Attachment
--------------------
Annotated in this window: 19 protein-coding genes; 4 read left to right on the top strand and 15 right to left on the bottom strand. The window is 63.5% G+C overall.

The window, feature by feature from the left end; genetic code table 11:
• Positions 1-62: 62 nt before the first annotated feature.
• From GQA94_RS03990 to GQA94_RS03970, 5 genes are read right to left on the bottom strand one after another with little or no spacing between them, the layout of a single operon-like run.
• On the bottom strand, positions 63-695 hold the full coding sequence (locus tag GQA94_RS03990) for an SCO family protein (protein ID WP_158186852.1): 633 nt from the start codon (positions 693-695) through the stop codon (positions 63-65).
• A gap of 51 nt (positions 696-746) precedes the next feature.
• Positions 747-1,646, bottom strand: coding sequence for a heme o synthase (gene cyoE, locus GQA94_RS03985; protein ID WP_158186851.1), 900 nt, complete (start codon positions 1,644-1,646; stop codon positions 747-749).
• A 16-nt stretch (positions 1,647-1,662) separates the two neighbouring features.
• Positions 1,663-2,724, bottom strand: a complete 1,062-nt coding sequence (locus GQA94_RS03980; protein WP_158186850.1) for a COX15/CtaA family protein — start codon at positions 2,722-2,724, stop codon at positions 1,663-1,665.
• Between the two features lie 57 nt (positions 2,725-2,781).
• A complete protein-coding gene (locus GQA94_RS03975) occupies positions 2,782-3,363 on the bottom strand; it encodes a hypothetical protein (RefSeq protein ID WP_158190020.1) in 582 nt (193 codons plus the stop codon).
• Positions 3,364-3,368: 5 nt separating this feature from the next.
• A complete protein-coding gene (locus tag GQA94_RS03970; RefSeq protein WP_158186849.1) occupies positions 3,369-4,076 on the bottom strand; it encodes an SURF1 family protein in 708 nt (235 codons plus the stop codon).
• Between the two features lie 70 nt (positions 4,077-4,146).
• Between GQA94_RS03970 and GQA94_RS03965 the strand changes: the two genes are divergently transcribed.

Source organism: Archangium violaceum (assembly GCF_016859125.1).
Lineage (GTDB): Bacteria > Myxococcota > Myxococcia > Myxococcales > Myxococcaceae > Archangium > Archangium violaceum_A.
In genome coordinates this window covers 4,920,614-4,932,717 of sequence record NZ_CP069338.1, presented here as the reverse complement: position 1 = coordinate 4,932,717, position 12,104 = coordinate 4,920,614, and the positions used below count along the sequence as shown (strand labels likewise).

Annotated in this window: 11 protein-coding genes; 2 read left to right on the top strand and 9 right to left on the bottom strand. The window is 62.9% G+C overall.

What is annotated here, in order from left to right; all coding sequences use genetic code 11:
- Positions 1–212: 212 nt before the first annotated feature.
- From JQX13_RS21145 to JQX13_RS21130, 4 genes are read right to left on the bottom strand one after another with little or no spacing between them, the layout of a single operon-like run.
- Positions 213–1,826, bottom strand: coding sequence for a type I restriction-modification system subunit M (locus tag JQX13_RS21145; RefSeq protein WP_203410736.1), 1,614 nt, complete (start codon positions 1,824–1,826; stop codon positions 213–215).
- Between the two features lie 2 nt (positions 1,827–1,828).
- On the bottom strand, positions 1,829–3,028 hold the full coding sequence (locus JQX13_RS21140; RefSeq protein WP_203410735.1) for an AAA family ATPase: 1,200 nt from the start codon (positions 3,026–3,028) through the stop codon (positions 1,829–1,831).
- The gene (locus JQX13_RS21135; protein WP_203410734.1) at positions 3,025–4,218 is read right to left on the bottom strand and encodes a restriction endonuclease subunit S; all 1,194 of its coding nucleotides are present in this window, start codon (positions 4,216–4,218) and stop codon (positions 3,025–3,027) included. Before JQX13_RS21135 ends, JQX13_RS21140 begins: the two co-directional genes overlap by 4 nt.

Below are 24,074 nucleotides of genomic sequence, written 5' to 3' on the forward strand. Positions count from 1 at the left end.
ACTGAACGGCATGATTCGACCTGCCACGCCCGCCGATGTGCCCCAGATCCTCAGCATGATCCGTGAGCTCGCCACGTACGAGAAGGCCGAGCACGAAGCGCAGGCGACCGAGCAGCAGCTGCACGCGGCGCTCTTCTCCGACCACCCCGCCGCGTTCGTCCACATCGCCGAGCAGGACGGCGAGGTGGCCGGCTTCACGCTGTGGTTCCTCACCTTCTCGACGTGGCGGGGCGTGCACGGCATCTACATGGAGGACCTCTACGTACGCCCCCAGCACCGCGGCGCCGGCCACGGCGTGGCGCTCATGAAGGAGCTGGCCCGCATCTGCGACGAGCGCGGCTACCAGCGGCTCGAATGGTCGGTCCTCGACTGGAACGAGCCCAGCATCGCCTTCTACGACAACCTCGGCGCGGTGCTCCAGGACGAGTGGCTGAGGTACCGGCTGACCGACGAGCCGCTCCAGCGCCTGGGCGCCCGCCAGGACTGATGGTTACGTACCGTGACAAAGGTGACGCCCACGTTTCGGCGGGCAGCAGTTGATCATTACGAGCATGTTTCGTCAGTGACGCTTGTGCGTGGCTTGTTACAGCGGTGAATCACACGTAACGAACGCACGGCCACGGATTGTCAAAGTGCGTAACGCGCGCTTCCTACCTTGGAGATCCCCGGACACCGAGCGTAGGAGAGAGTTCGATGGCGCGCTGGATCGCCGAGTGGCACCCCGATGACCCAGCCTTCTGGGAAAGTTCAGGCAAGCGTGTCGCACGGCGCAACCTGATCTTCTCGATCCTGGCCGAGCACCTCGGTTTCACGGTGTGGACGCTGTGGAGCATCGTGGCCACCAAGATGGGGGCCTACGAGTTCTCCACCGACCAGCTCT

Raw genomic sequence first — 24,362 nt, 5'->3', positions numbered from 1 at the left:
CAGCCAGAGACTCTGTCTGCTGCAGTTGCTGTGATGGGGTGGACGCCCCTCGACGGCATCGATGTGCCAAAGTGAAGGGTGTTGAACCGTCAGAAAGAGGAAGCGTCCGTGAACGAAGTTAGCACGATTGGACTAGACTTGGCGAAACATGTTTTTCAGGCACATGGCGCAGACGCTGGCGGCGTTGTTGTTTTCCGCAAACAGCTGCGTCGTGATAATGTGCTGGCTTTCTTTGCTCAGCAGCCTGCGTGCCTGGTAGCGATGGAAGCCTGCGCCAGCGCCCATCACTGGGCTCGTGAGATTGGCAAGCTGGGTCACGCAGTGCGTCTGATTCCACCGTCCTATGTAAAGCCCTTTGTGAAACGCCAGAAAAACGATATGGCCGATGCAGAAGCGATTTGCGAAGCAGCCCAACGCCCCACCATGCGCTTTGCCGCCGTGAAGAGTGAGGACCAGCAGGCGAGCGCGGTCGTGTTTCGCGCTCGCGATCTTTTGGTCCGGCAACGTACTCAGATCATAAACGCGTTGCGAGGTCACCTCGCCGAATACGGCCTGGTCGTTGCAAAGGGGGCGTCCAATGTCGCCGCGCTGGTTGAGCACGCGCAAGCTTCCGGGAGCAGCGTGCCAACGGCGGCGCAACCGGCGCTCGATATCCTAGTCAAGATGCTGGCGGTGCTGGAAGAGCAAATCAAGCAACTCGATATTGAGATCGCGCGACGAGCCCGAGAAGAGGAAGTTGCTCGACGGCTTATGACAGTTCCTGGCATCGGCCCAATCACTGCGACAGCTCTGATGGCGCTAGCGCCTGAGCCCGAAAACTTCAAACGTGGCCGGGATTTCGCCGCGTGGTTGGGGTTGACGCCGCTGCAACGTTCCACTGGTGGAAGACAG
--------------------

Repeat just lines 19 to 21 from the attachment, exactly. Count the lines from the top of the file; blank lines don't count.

Annotated in this window: 11 protein-coding genes; 2 read left to right on the top strand and 9 right to left on the bottom strand. The window is 62.9% G+C overall.

What is annotated here, in order from left to right; all coding sequences use genetic code 11:
- Positions 1–212: 212 nt before the first annotated feature.